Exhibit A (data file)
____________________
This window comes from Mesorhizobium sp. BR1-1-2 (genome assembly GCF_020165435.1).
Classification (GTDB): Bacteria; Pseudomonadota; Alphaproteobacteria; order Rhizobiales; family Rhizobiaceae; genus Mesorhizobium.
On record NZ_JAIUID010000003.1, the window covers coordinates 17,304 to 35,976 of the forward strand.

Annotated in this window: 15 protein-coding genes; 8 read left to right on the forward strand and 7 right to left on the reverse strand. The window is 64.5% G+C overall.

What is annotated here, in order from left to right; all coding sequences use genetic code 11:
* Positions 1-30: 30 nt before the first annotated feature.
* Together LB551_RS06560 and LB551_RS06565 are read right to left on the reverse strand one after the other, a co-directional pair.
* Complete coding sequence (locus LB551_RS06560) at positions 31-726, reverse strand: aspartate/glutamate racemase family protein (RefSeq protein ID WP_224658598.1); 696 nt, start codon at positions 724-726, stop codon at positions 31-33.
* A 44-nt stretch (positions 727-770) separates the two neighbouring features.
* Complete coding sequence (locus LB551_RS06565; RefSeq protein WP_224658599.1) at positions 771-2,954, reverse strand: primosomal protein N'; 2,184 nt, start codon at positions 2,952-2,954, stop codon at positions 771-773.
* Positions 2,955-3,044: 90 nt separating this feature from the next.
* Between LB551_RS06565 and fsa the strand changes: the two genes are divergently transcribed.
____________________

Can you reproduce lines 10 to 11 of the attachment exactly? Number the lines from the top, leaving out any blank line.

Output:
* Complete coding sequence (locus LB551_RS06565; RefSeq protein WP_224658599.1) at positions 771-2,954, reverse strand: primosomal protein N'; 2,184 nt, start codon at positions 2,952-2,954, stop codon at positions 771-773.
* Positions 2,955-3,044: 90 nt separating this feature from the next.